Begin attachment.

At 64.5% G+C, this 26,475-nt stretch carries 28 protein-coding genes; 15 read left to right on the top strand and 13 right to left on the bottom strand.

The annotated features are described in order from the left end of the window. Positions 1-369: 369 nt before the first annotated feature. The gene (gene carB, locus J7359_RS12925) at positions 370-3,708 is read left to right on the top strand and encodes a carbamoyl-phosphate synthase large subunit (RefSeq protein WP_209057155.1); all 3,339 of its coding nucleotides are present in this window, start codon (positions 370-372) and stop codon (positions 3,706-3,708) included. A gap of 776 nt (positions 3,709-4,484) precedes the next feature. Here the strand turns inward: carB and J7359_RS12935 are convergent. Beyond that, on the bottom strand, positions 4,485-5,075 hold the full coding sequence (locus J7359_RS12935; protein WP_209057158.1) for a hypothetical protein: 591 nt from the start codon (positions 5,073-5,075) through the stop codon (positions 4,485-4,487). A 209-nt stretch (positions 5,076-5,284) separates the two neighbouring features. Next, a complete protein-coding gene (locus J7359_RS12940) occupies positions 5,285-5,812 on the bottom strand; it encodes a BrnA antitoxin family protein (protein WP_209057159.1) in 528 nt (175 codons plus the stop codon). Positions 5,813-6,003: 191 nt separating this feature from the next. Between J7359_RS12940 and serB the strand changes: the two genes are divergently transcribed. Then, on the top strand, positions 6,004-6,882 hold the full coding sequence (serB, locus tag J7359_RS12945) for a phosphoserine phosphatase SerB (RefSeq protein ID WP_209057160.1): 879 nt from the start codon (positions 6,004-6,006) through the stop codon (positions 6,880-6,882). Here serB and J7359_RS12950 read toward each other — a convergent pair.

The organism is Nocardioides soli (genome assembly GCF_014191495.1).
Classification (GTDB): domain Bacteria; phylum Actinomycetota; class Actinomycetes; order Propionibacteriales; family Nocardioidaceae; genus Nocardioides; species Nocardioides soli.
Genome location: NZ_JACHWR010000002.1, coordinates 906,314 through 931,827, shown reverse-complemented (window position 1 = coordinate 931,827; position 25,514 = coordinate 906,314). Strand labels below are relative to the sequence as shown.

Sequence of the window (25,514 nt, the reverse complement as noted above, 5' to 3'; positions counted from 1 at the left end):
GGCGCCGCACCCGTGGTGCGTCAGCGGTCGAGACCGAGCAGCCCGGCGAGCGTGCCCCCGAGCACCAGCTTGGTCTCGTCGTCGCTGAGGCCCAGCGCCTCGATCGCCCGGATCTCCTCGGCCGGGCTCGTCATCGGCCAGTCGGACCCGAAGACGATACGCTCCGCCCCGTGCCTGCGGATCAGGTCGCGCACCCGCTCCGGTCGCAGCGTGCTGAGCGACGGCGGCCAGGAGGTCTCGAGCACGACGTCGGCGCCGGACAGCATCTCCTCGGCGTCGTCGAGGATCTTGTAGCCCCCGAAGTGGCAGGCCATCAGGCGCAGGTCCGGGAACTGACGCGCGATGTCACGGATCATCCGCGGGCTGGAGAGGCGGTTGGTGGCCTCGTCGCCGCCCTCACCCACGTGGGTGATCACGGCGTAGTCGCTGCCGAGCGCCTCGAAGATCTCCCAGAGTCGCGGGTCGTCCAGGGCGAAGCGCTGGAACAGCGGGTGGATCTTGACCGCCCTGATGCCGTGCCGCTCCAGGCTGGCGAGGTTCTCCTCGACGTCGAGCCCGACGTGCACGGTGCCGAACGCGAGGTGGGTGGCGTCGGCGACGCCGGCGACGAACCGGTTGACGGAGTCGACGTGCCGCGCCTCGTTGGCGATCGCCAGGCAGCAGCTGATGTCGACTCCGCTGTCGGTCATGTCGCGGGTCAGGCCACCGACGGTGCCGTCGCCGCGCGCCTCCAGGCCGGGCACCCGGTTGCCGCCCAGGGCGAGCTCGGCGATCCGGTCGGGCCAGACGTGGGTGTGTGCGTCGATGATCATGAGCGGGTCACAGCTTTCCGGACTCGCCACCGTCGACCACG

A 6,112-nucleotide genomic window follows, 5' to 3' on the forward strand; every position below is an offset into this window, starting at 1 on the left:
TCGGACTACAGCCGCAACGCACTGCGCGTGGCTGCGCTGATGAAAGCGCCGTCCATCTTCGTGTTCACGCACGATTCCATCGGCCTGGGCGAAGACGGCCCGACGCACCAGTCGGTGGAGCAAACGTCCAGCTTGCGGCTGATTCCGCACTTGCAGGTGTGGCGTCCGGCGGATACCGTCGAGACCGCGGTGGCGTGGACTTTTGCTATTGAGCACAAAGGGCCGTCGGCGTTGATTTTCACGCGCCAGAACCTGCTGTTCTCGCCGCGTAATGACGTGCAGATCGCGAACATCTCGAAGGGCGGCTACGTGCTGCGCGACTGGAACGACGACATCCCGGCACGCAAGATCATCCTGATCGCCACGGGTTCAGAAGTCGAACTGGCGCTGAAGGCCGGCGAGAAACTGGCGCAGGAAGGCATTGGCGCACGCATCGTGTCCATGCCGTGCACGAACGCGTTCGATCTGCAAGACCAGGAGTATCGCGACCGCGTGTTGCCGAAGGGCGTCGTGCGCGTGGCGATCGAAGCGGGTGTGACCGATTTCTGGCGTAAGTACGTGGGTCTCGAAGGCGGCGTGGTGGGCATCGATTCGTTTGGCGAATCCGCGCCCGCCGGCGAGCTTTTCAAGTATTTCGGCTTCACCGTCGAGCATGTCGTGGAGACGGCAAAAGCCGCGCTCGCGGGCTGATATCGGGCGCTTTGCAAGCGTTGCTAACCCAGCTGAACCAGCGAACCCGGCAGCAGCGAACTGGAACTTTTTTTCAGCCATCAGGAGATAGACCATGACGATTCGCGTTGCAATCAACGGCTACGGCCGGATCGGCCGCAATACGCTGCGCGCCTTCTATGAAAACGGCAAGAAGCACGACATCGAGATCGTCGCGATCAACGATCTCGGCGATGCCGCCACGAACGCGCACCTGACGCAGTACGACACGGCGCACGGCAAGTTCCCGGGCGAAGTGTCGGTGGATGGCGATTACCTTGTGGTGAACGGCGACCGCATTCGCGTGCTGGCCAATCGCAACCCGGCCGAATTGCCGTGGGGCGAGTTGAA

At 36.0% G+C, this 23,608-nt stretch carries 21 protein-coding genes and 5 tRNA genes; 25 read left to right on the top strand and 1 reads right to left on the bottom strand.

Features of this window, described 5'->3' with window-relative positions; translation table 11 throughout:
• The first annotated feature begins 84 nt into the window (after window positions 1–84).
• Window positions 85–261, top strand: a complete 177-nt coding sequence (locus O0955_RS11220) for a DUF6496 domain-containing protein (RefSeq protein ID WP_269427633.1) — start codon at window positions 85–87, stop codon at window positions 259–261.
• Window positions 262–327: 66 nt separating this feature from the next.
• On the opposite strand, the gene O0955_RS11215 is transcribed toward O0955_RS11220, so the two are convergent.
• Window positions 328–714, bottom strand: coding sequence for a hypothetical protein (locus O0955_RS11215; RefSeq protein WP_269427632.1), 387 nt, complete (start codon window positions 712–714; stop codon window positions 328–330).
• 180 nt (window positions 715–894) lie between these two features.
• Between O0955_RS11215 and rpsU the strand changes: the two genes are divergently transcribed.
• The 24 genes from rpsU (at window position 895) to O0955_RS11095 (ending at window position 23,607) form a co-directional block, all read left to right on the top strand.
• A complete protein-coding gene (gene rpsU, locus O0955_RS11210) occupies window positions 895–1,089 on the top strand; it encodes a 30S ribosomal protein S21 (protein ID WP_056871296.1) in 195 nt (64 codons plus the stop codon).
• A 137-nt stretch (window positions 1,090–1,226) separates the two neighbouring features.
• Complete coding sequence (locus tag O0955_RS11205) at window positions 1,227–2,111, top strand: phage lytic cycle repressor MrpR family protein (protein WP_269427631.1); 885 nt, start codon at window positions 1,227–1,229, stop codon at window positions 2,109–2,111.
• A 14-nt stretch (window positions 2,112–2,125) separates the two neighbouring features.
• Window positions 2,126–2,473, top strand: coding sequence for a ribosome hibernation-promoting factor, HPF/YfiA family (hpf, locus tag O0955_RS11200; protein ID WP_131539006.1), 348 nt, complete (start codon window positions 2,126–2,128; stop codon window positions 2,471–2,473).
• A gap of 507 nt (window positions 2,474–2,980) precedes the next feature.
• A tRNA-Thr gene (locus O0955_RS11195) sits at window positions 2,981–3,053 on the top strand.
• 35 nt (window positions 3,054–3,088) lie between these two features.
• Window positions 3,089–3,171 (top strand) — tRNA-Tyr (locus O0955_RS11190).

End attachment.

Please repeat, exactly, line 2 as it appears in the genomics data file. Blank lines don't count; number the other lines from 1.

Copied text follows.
The annotated features are described in order from the left end of the window. Positions 1-369: 369 nt before the first annotated feature. The gene (gene carB, locus J7359_RS12925) at positions 370-3,708 is read left to right on the top strand and encodes a carbamoyl-phosphate synthase large subunit (RefSeq protein WP_209057155.1); all 3,339 of its coding nucleotides are present in this window, start codon (positions 370-372) and stop codon (positions 3,706-3,708) included. A gap of 776 nt (positions 3,709-4,484) precedes the next feature. Here the strand turns inward: carB and J7359_RS12935 are convergent. Beyond that, on the bottom strand, positions 4,485-5,075 hold the full coding sequence (locus J7359_RS12935; protein WP_209057158.1) for a hypothetical protein: 591 nt from the start codon (positions 5,073-5,075) through the stop codon (positions 4,485-4,487). A 209-nt stretch (positions 5,076-5,284) separates the two neighbouring features. Next, a complete protein-coding gene (locus J7359_RS12940) occupies positions 5,285-5,812 on the bottom strand; it encodes a BrnA antitoxin family protein (protein WP_209057159.1) in 528 nt (175 codons plus the stop codon). Positions 5,813-6,003: 191 nt separating this feature from the next. Between J7359_RS12940 and serB the strand changes: the two genes are divergently transcribed. Then, on the top strand, positions 6,004-6,882 hold the full coding sequence (serB, locus tag J7359_RS12945) for a phosphoserine phosphatase SerB (RefSeq protein ID WP_209057160.1): 879 nt from the start codon (positions 6,004-6,006) through the stop codon (positions 6,880-6,882). Here serB and J7359_RS12950 read toward each other — a convergent pair.